Originally written on The Queensbury Rules  |  Last updated 9/12/14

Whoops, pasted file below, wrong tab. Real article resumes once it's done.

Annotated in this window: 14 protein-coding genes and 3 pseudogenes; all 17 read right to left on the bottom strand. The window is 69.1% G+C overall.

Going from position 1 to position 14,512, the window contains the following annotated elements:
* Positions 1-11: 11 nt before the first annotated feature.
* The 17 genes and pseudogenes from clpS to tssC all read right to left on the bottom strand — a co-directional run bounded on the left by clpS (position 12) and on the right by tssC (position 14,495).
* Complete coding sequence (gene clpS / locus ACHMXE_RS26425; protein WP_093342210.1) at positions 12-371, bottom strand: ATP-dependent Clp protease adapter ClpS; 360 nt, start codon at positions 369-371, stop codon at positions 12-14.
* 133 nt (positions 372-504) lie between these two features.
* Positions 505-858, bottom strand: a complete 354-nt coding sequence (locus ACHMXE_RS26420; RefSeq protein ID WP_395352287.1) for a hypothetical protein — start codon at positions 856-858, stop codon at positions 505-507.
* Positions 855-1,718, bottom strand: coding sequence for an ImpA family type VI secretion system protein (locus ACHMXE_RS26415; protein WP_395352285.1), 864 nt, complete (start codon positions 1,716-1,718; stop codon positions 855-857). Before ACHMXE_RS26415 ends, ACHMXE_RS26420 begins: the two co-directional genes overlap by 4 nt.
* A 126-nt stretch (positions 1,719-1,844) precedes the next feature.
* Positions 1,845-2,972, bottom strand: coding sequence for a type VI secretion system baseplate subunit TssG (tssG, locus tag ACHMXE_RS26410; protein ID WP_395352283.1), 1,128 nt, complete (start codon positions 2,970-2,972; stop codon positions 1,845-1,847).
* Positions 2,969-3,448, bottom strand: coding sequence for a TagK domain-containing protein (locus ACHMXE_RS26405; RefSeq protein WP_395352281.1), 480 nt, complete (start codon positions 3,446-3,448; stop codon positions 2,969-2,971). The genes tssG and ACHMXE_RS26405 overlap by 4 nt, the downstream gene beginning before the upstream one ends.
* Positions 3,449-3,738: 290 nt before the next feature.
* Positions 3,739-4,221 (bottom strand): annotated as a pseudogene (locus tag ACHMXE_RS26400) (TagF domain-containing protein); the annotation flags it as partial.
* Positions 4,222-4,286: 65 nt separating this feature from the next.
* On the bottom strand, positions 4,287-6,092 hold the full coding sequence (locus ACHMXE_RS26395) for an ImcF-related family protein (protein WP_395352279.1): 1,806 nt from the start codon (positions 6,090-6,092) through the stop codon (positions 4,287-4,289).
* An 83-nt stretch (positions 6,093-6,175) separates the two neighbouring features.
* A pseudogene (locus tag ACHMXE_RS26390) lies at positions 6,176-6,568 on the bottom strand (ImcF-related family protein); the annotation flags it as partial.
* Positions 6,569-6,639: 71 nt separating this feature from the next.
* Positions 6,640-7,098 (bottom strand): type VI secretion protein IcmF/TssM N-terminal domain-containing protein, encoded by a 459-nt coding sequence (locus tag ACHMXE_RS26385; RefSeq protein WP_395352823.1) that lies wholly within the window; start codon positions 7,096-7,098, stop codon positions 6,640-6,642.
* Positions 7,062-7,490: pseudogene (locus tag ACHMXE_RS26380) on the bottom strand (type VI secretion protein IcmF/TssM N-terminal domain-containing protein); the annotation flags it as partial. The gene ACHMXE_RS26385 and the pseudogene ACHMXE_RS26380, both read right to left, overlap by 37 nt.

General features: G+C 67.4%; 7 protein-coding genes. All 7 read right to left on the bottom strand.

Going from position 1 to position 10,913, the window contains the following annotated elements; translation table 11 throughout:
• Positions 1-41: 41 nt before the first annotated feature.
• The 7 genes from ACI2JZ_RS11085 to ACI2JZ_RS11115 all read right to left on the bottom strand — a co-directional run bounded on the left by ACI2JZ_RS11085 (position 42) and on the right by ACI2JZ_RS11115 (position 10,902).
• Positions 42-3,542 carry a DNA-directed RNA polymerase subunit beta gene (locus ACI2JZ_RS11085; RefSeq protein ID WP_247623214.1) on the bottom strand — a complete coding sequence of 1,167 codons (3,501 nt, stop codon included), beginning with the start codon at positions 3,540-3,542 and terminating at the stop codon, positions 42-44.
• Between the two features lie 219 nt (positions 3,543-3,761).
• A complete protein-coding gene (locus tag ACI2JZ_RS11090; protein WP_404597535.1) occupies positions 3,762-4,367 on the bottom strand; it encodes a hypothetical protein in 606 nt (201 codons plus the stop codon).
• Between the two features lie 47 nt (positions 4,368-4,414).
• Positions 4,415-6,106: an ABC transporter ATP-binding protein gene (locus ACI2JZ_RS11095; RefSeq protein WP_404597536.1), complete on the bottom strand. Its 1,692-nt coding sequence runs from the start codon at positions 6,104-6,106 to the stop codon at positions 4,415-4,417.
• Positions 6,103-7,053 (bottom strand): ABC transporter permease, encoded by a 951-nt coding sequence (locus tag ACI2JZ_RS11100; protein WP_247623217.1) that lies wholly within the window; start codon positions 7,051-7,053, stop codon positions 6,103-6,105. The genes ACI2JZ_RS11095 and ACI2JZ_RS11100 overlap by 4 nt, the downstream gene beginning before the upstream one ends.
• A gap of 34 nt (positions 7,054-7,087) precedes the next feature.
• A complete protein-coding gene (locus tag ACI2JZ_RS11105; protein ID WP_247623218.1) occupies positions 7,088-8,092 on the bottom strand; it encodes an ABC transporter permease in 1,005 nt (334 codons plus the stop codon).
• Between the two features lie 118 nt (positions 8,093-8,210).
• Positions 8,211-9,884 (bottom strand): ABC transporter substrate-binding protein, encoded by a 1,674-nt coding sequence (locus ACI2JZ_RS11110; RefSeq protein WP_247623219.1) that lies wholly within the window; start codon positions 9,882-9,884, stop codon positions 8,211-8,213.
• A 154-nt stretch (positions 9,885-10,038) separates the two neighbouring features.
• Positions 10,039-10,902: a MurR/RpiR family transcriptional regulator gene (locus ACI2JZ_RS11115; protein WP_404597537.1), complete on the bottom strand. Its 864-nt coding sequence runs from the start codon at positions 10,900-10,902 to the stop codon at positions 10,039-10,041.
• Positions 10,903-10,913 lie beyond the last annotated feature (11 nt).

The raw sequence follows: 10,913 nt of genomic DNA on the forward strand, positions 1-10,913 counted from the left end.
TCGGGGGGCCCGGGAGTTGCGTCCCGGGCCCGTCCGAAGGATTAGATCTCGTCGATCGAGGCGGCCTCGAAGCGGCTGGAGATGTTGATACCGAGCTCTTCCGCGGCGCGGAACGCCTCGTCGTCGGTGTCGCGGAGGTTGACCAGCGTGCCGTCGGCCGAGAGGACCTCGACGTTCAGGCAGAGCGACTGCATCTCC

Adrien Broner beat Paulie Malignaggi in Brooklyn on Saturday in a closer than expected welterweight fight that showcased the loser’s toughness more than the winner’s skills. Broner at times appeared like an oncoming train and Paulie a man standing on the tracks, but the manicured 32-year-old somehow managed to move and jab his way into a close fight on Showtime.   After two of the worst ring walks in boxing history (Broner’s tone-deaf intro by French Montana deserves special mention), Malignaggi (32-5, 7 KO) went to work immediately. He pumped his jab and flurried to Broner’s midsection, but his work didn’t seem to do much apart from draw a trademark sneer from the Cincinnati fighter. Broner’s punches, especially his lead right hands, were more eye catching through the early rounds but they simply couldn’t compete with Malignaggi’s volume. Far from the fight being a whitewash, it was increasingly clear that Malignaggi’s poking jab had Broner (27-0, 22 KO) frustrated. At the end of the 2nd, Broner even tried to knee Malignaggi in a clinch.   From the 3rd round on, Broner slowly increased his volume and found his range, dialling in right uppercuts and left hooks to the head and body to go with his lead right. Malignaggi never gave in, though, and never appeared particularly hurt by Broner, who had fight ending power at lightweight.    Malignaggi has always shown tremendous heart, and did so again here. Through the middle rounds it appeared he was headed for a sustained beating, but he rallied to somehow to win the 10th. When Broner occasionally put together a four or five punch combination, Malignaggi would always answer with 10.   Against a certain level of opponent, the light-punching Malignaggi will always struggle. It’s very hard to win fights when there’s no possibility of hurting your adversary. It’s interesting to speculate what this fight (and Malignaggi’s entire career, for that matter) would have been like if Malignaggi had any power at all. Broner swept the championship rounds, putting Malignaggi on the ropes in the 11th and dominating the 12th. To TQBR it was a clear Broner victory, albeit one in which Malignaggi showed enormous heart and, perhaps, a blueprint for how a stronger fighter could solve “The Problem”.   Still, there was something enjoyable about seeing Broner sweat the split decision. One judge had it 115-113 for Malignaggi, while the scores for Broner were 115-113 and 117-111. In his post-fight interview Broner showed a shocking lack of class by telling the gracious Malignaggi that he “left with his belt and his girl” Malignaggi, worked up by the time came for his own interview, went with his old schtick about boxing being corrupt. He was incredibly articulate for an apoplectically angry guy who’d just been punched in the head for 45 minutes, but it probably wasn’t the time or the place.   Broner told Brooklyn fans that they could vote for his next opponent, an interesting offer that I’ll believe when I see it in practice. Malignaggi has his commentating job at Showtime to fall back on and I’d love to see him there full time. Frankly, he’s given us enough.   On the undercard, Seth Mitchell (26-1-1, 19 KO) won a very strange, very boring heavyweight rematch over Johnathon Banks (29-2-1, 19 KO).  A tentative first round immediately brought out the boo birds, but things soon heated up, at least for a few rounds. Mitchell knocked down Banks with a short left uppercut followed by a right handed push to the back of the head, but the Detroit fighter was never particularly hurt. With a minute left to go in the 3rd Banks landed an enormous right hand counter, putting Mitchell on queer street. The former Michigan State linebacker failed to tie up and was lucky to stay up under a sustained assault from Banks.   Mitchell wasn’t fully recovered at the start of the 4th, but Banks gave him breathing space, looking for all intents and purposes like he was at a sparring session. Mitchell even began to score a little and the boos were audible once more from round 6 on. “The fight does not have a lot of action,” said heavyweight champion, Banks friend and notoriously tentative fighter Wlad Klitschko to Showtime’s Jim Gray , in a candidate for understatement of the year.   Things suddenly heated up again in round 8, with Banks hurting Mitchell with a left hook, followed by looping right and another left hook. But again he allowed Mitchell to recover and even smother him along the ropes. That was the story through round 9, despite a mouse growing under Mitchell’s right eye. Nothing really happened in the championship rounds. In fact, it may have been the least urgent final round I’ve ever seen. The scores came in as 115-112, 117-109 and 114-112, all for Mitchell.   To start the night, long time super middleweight contender Sakio Bika (32-5-2, 21 KO) edged prospect and Mexican olympian Marco Antonio Periban (20-1, 13 KO) on the scorecards. Bika came out swinging in round 1 and Periban decided to follow his lead. The two traded hard rights in the 2nd, with the Cameroonian’s head down, overhand punches doing more damage. After a furious exchange to start the 4th, Periban demonstrated some huge stones in standing dead in front of Bika and exchanging. He might even have stolen the round with a series of snazzy one-twos at the bell.   After eating some painful heel-of-the-hand punches in round 5, Periban began to move a little – a smart strategy. The Mexican’s counter right uppercut became a weapon in the middle rounds, but Bika hardly seemed fazed by the hard shots. Typically for a Bika fight, an accidental clash of heads in round 8 opened a cut on Periban’s hairline, leaving his chest spattered in blood. After the doctor gave Periban the all clear to continue, Bika rushed towards him and the two exchanged wildly, forcing the referee to separate them at the bell. Things quickly got spectacular in the next round, with both men dropping their hands and swinging for the fences as if they were in a tough man competition.   As the fight moved into the championship rounds, things got even more wild. Periban seemed to have a little more steam than Bika, and even appeared to relish the violence. A violent and sloppy 12th capped encapsulated the fight, with both men winging shots with nary a thought for technique. When the final bell sounded and the cards where filled out Bika got the majority nod by scores of 114-114, 115-113 and 116-112. The fight would have been incredibly difficult to score, but Periban howled that it was an incredible injustice nevertheless.